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Activity Matrix

Managing risk is entirely dependent upon access to information. This information resides in many functional silos and at many levels within the typical organization. The manner in which an organization manages information can be the single most important factor for effectively managing risk. Openness is the key.

“Reactive” organizations don't readily share information. “Active” organizations share information across the enterprise and with external partners and stakeholders. “Reactive” organizations tend to transfer their risk to a third party for a price (premium), while “active” organizations retain risk and avoid unnecessary expenditures.

Adoption of emerging platforms and technologies is often delayed until an organization feels its culture is “ready” for the next step. This is particularly true for risk management because most organizations prefer to minimize the collection and distribution of "failure data." Active Agenda's communication framework helps “active” organizations identify, attack, and preempt "failure." Active Agenda can help “reactive” organizations see what's possible and migrate methods from closed to open.

It is often said that 90% of problem solving is problem “seeing.” Sometimes, people just need to see what's possible.

How Active is Your Agenda?
REACTIVE
PROACTIVE
INTERACTIVE
ACTIVE
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Use "fog" solutions that reduce data visibility (spreadsheets and other private document formats)
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Use domain driven systems and solutions
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Use centralized local systems and solutions
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Use “cloud” solutions to expand resources, improve information, and facilitate access to data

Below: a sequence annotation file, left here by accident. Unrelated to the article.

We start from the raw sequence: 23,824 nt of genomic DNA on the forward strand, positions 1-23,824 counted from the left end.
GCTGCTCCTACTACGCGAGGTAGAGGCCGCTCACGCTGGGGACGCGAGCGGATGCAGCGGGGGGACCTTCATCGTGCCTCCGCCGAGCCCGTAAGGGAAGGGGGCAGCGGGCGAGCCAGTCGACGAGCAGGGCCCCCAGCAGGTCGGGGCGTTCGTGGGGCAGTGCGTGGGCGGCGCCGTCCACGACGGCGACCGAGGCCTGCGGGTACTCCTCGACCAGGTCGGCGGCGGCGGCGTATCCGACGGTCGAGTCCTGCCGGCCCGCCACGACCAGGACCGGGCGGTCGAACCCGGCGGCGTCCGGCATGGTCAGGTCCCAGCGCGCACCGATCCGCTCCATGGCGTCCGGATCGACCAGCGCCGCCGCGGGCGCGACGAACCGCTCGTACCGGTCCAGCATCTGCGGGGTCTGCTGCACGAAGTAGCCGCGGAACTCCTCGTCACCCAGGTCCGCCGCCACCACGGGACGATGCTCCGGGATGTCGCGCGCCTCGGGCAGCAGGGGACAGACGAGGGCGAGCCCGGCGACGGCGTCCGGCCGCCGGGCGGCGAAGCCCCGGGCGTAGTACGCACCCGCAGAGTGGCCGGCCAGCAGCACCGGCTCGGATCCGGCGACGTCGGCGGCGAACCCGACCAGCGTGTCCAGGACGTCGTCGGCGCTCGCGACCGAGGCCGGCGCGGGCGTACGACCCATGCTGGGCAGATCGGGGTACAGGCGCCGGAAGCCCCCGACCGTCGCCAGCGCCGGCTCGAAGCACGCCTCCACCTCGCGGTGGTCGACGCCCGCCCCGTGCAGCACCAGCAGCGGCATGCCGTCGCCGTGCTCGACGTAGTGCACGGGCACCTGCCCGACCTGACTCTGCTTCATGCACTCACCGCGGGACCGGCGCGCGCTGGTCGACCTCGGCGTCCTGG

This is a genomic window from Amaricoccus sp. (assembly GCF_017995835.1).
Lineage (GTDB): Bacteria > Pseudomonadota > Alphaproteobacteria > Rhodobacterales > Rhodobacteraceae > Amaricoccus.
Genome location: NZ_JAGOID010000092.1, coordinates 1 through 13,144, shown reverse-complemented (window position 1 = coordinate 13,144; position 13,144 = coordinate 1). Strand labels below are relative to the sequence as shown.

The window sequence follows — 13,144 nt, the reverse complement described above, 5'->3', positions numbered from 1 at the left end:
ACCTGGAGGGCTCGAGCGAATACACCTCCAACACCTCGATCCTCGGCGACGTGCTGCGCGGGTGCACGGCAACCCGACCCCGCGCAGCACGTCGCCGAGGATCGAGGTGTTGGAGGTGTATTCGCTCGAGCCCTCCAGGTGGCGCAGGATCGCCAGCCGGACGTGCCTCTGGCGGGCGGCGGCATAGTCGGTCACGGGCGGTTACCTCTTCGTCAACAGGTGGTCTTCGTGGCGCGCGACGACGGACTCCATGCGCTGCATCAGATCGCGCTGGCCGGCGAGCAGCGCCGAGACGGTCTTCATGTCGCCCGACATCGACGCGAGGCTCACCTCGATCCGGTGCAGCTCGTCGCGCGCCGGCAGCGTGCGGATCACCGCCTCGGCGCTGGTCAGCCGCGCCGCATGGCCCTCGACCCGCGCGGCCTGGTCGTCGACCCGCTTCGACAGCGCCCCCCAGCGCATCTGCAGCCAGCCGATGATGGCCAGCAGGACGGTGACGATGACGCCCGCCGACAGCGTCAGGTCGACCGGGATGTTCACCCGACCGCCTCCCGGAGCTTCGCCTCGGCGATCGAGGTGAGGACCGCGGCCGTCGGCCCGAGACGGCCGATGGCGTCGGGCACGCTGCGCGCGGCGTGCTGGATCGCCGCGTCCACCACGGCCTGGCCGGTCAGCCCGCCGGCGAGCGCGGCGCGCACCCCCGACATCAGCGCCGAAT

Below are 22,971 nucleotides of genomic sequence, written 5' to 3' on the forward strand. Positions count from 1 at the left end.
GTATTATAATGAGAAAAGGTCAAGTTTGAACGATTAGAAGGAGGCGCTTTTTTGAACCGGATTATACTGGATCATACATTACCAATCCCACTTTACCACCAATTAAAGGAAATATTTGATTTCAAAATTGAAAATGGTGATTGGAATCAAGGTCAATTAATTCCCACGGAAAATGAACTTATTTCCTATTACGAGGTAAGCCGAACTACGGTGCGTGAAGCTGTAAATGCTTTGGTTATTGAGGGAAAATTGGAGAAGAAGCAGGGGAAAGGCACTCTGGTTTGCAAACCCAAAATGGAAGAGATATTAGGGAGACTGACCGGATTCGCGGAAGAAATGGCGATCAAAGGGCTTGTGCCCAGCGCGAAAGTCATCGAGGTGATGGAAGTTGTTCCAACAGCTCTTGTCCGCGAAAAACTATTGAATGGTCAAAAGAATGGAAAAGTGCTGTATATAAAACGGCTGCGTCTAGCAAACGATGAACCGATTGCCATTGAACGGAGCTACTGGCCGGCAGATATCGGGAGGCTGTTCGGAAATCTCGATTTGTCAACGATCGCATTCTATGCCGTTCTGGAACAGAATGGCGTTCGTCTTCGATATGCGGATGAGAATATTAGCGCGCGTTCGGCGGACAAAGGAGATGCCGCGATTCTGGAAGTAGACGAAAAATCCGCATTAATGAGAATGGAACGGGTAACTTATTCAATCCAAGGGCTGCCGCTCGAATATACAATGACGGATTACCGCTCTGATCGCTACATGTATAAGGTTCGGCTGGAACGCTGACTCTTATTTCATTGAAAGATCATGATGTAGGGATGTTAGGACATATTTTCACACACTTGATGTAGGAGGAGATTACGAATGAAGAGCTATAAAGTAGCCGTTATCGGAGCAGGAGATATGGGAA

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Information is hoarded and access to data is restricted
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Information is “pushed” to internal stakeholders
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Information is “pulled” by internal stakeholders
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Information is “pushed” to, and “pulled” by, internal AND external stakeholders
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Work in silos
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Work in functionally balanced teams
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Work in “best suited” teams
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Work in decentralized and delayered teams while centralizing information flow
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Hiring: What? then how much?
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Hiring: What? then who?
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Hiring: What? then how? then who?
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Hiring: Who? then what? how is obvious
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Focus on costs of insurance
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Focus on traditional loss costs (transferred and retained)